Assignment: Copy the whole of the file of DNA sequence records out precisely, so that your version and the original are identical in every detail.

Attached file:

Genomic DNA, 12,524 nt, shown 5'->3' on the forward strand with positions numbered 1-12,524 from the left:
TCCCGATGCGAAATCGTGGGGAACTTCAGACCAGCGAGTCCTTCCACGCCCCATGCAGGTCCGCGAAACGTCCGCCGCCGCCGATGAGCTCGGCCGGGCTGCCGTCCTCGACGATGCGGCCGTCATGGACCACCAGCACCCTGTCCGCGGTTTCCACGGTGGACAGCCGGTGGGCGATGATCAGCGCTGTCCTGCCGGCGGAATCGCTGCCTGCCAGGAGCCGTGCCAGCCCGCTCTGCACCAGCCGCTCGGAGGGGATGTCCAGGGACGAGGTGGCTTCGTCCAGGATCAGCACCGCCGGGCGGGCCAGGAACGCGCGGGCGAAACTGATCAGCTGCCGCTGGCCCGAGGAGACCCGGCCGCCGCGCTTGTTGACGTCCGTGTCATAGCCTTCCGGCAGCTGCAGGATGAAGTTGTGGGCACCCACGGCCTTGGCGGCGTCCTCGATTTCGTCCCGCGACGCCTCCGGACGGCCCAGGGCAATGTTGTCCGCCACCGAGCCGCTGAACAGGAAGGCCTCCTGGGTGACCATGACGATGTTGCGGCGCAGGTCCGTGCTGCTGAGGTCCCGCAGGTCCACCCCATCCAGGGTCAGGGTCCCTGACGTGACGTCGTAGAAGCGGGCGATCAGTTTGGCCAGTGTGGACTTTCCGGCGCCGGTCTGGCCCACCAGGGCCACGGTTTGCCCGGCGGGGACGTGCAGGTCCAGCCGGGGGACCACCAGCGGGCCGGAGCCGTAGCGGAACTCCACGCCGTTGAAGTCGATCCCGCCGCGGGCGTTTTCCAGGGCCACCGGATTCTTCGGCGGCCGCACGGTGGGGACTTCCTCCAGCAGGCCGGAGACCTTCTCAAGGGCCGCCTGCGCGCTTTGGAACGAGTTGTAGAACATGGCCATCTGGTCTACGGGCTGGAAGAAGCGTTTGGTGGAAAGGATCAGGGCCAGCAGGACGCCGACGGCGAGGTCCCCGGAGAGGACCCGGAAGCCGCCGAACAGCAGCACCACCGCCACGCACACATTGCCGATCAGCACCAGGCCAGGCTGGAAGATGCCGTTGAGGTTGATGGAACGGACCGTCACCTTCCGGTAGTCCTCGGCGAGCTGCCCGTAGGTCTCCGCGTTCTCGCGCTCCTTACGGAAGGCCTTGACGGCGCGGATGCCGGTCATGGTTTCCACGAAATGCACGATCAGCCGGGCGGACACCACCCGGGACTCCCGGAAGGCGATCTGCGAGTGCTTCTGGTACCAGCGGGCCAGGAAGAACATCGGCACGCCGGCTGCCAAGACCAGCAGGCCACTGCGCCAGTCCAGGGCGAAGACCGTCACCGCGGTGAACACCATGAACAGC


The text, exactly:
Genomic DNA, 12,524 nt, shown 5'->3' on the forward strand with positions numbered 1-12,524 from the left:
TCCCGATGCGAAATCGTGGGGAACTTCAGACCAGCGAGTCCTTCCACGCCCCATGCAGGTCCGCGAAACGTCCGCCGCCGCCGATGAGCTCGGCCGGGCTGCCGTCCTCGACGATGCGGCCGTCATGGACCACCAGCACCCTGTCCGCGGTTTCCACGGTGGACAGCCGGTGGGCGATGATCAGCGCTGTCCTGCCGGCGGAATCGCTGCCTGCCAGGAGCCGTGCCAGCCCGCTCTGCACCAGCCGCTCGGAGGGGATGTCCAGGGACGAGGTGGCTTCGTCCAGGATCAGCACCGCCGGGCGGGCCAGGAACGCGCGGGCGAAACTGATCAGCTGCCGCTGGCCCGAGGAGACCCGGCCGCCGCGCTTGTTGACGTCCGTGTCATAGCCTTCCGGCAGCTGCAGGATGAAGTTGTGGGCACCCACGGCCTTGGCGGCGTCCTCGATTTCGTCCCGCGACGCCTCCGGACGGCCCAGGGCAATGTTGTCCGCCACCGAGCCGCTGAACAGGAAGGCCTCCTGGGTGACCATGACGATGTTGCGGCGCAGGTCCGTGCTGCTGAGGTCCCGCAGGTCCACCCCATCCAGGGTCAGGGTCCCTGACGTGACGTCGTAGAAGCGGGCGATCAGTTTGGCCAGTGTGGACTTTCCGGCGCCGGTCTGGCCCACCAGGGCCACGGTTTGCCCGGCGGGGACGTGCAGGTCCAGCCGGGGGACCACCAGCGGGCCGGAGCCGTAGCGGAACTCCACGCCGTTGAAGTCGATCCCGCCGCGGGCGTTTTCCAGGGCCACCGGATTCTTCGGCGGCCGCACGGTGGGGACTTCCTCCAGCAGGCCGGAGACCTTCTCAAGGGCCGCCTGCGCGCTTTGGAACGAGTTGTAGAACATGGCCATCTGGTCTACGGGCTGGAAGAAGCGTTTGGTGGAAAGGATCAGGGCCAGCAGGACGCCGACGGCGAGGTCCCCGGAGAGGACCCGGAAGCCGCCGAACAGCAGCACCACCGCCACGCACACATTGCCGATCAGCACCAGGCCAGGCTGGAAGATGCCGTTGAGGTTGATGGAACGGACCGTCACCTTCCGGTAGTCCTCGGCGAGCTGCCCGTAGGTCTCCGCGTTCTCGCGCTCCTTACGGAAGGCCTTGACGGCGCGGATGCCGGTCATGGTTTCCACGAAATGCACGATCAGCCGGGCGGACACCACCCGGGACTCCCGGAAGGCGATCTGCGAGTGCTTCTGGTACCAGCGGGCCAGGAAGAACATCGGCACGCCGGCTGCCAAGACCAGCAGGCCACTGCGCCAGTCCAGGGCGAAGACCGTCACCGCGGTGAACACCATGAACAGC